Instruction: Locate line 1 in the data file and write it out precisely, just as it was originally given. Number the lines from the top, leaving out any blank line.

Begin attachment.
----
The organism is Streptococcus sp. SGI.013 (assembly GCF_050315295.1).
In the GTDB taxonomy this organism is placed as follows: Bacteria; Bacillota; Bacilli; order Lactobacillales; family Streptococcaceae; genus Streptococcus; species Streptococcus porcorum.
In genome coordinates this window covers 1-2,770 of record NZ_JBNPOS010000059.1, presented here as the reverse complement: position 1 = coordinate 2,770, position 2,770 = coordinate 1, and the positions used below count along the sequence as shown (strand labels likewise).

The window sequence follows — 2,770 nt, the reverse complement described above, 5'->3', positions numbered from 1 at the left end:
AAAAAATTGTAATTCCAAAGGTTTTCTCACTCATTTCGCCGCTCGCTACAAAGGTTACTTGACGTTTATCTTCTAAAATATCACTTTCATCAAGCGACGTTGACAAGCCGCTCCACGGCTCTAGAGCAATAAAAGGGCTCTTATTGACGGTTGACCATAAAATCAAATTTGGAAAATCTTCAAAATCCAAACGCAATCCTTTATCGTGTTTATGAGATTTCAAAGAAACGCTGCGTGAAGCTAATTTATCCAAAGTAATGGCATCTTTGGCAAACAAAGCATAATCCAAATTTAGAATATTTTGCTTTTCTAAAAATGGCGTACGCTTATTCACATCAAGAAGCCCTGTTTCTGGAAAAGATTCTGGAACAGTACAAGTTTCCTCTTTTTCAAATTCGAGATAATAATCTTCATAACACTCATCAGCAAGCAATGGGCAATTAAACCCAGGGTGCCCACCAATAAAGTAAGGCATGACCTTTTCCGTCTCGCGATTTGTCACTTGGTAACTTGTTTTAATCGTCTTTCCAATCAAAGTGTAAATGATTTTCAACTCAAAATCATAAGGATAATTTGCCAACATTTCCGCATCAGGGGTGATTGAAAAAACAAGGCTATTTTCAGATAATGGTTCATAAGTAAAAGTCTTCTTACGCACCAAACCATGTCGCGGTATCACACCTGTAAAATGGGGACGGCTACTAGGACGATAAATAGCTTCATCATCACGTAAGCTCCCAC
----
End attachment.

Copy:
The organism is Streptococcus sp. SGI.013 (assembly GCF_050315295.1).